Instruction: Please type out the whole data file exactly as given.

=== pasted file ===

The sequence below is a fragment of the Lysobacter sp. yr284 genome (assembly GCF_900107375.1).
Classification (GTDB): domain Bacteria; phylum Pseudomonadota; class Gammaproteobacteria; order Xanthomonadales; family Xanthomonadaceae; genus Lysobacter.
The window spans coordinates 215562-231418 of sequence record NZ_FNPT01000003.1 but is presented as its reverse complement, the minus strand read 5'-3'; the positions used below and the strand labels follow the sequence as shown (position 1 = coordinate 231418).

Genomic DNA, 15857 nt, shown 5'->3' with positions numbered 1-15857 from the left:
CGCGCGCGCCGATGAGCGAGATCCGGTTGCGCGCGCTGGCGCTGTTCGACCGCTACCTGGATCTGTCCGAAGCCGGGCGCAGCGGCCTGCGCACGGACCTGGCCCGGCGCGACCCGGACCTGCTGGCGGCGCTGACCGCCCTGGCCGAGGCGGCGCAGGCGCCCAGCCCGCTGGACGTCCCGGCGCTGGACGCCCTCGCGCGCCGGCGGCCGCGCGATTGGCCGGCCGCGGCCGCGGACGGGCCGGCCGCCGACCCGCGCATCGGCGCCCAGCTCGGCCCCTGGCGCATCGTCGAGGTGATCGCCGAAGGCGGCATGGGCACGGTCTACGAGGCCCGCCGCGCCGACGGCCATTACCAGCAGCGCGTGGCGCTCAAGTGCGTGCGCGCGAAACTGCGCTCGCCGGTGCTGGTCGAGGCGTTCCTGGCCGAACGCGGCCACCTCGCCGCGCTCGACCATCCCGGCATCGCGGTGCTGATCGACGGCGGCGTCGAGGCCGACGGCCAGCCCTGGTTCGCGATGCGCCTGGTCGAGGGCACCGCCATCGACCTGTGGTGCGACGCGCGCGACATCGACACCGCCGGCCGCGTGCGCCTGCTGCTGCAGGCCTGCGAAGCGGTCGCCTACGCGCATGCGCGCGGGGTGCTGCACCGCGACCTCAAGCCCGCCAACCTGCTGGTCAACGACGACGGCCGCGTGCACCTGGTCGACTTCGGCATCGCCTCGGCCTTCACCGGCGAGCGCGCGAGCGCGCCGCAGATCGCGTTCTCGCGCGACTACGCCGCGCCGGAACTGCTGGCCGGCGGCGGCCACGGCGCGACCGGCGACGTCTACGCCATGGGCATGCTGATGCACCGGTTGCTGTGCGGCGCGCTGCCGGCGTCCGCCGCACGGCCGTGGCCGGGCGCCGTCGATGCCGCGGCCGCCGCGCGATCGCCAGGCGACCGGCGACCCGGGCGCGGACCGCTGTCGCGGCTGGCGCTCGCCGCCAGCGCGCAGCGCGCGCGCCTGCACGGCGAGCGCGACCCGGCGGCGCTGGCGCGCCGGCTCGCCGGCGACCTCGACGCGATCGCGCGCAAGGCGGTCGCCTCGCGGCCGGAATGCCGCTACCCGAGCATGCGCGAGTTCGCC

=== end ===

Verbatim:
The sequence below is a fragment of the Lysobacter sp. yr284 genome (assembly GCF_900107375.1).
Classification (GTDB): domain Bacteria; phylum Pseudomonadota; class Gammaproteobacteria; order Xanthomonadales; family Xanthomonadaceae; genus Lysobacter.
The window spans coordinates 215562-231418 of sequence record NZ_FNPT01000003.1 but is presented as its reverse complement, the minus strand read 5'-3'; the positions used below and the strand labels follow the sequence as shown (position 1 = coordinate 231418).

Genomic DNA, 15857 nt, shown 5'->3' with positions numbered 1-15857 from the left:
CGCGCGCGCCGATGAGCGAGATCCGGTTGCGCGCGCTGGCGCTGTTCGACCGCTACCTGGATCTGTCCGAAGCCGGGCGCAGCGGCCTGCGCACGGACCTGGCCCGGCGCGACCCGGACCTGCTGGCGGCGCTGACCGCCCTGGCCGAGGCGGCGCAGGCGCCCAGCCCGCTGGACGTCCCGGCGCTGGACGCCCTCGCGCGCCGGCGGCCGCGCGATTGGCCGGCCGCGGCCGCGGACGGGCCGGCCGCCGACCCGCGCATCGGCGCCCAGCTCGGCCCCTGGCGCATCGTCGAGGTGATCGCCGAAGGCGGCATGGGCACGGTCTACGAGGCCCGCCGCGCCGACGGCCATTACCAGCAGCGCGTGGCGCTCAAGTGCGTGCGCGCGAAACTGCGCTCGCCGGTGCTGGTCGAGGCGTTCCTGGCCGAACGCGGCCACCTCGCCGCGCTCGACCATCCCGGCATCGCGGTGCTGATCGACGGCGGCGTCGAGGCCGACGGCCAGCCCTGGTTCGCGATGCGCCTGGTCGAGGGCACCGCCATCGACCTGTGGTGCGACGCGCGCGACATCGACACCGCCGGCCGCGTGCGCCTGCTGCTGCAGGCCTGCGAAGCGGTCGCCTACGCGCATGCGCGCGGGGTGCTGCACCGCGACCTCAAGCCCGCCAACCTGCTGGTCAACGACGACGGCCGCGTGCACCTGGTCGACTTCGGCATCGCCTCGGCCTTCACCGGCGAGCGCGCGAGCGCGCCGCAGATCGCGTTCTCGCGCGACTACGCCGCGCCGGAACTGCTGGCCGGCGGCGGCCACGGCGCGACCGGCGACGTCTACGCCATGGGCATGCTGATGCACCGGTTGCTGTGCGGCGCGCTGCCGGCGTCCGCCGCACGGCCGTGGCCGGGCGCCGTCGATGCCGCGGCCGCCGCGCGATCGCCAGGCGACCGGCGACCCGGGCGCGGACCGCTGTCGCGGCTGGCGCTCGCCGCCAGCGCGCAGCGCGCGCGCCTGCACGGCGAGCGCGACCCGGCGGCGCTGGCGCGCCGGCTCGCCGGCGACCTCGACGCGATCGCGCGCAAGGCGGTCGCCTCGCGGCCGGAATGCCGCTACCCGAGCATGCGCGAGTTCGCC